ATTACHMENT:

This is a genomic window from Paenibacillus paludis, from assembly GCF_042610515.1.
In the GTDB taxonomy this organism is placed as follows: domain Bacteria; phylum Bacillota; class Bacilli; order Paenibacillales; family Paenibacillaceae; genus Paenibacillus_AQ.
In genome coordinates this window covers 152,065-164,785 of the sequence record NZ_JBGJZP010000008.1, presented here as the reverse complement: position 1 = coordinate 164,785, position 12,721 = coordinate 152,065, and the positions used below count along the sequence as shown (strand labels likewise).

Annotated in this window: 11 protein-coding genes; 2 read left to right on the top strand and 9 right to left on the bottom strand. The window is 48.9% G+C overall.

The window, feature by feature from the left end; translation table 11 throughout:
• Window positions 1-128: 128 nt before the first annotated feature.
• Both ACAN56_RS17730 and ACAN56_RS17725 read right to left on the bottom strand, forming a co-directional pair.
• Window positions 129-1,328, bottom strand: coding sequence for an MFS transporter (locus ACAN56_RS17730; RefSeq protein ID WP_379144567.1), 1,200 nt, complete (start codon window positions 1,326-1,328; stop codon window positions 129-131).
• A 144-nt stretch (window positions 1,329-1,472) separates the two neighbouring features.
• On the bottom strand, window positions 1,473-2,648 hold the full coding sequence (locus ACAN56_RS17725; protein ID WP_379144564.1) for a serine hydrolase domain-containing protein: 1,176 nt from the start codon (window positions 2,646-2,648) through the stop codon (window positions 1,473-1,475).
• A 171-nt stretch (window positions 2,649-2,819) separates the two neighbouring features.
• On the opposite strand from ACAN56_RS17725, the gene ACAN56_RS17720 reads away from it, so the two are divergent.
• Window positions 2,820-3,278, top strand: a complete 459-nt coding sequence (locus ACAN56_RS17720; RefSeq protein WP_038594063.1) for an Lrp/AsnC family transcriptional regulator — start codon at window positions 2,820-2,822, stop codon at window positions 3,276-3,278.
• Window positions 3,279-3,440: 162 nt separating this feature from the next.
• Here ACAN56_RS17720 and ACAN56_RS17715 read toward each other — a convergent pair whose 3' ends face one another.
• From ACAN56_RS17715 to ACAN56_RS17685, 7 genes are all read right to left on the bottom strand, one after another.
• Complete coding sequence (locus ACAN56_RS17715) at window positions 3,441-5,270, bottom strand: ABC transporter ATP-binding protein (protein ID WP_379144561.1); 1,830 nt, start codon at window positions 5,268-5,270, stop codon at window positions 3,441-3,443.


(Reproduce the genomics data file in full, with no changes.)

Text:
This is a genomic window from Paenibacillus paludis, from assembly GCF_042610515.1.
In the GTDB taxonomy this organism is placed as follows: domain Bacteria; phylum Bacillota; class Bacilli; order Paenibacillales; family Paenibacillaceae; genus Paenibacillus_AQ.
In genome coordinates this window covers 152,065-164,785 of the sequence record NZ_JBGJZP010000008.1, presented here as the reverse complement: position 1 = coordinate 164,785, position 12,721 = coordinate 152,065, and the positions used below count along the sequence as shown (strand labels likewise).

Annotated in this window: 11 protein-coding genes; 2 read left to right on the top strand and 9 right to left on the bottom strand. The window is 48.9% G+C overall.

The window, feature by feature from the left end; translation table 11 throughout:
• Window positions 1-128: 128 nt before the first annotated feature.
• Both ACAN56_RS17730 and ACAN56_RS17725 read right to left on the bottom strand, forming a co-directional pair.
• Window positions 129-1,328, bottom strand: coding sequence for an MFS transporter (locus ACAN56_RS17730; RefSeq protein ID WP_379144567.1), 1,200 nt, complete (start codon window positions 1,326-1,328; stop codon window positions 129-131).
• A 144-nt stretch (window positions 1,329-1,472) separates the two neighbouring features.
• On the bottom strand, window positions 1,473-2,648 hold the full coding sequence (locus ACAN56_RS17725; protein ID WP_379144564.1) for a serine hydrolase domain-containing protein: 1,176 nt from the start codon (window positions 2,646-2,648) through the stop codon (window positions 1,473-1,475).
• A 171-nt stretch (window positions 2,649-2,819) separates the two neighbouring features.
• On the opposite strand from ACAN56_RS17725, the gene ACAN56_RS17720 reads away from it, so the two are divergent.
• Window positions 2,820-3,278, top strand: a complete 459-nt coding sequence (locus ACAN56_RS17720; RefSeq protein WP_038594063.1) for an Lrp/AsnC family transcriptional regulator — start codon at window positions 2,820-2,822, stop codon at window positions 3,276-3,278.
• Window positions 3,279-3,440: 162 nt separating this feature from the next.
• Here ACAN56_RS17720 and ACAN56_RS17715 read toward each other — a convergent pair whose 3' ends face one another.
• From ACAN56_RS17715 to ACAN56_RS17685, 7 genes are all read right to left on the bottom strand, one after another.
• Complete coding sequence (locus ACAN56_RS17715) at window positions 3,441-5,270, bottom strand: ABC transporter ATP-binding protein (protein ID WP_379144561.1); 1,830 nt, start codon at window positions 5,268-5,270, stop codon at window positions 3,441-3,443.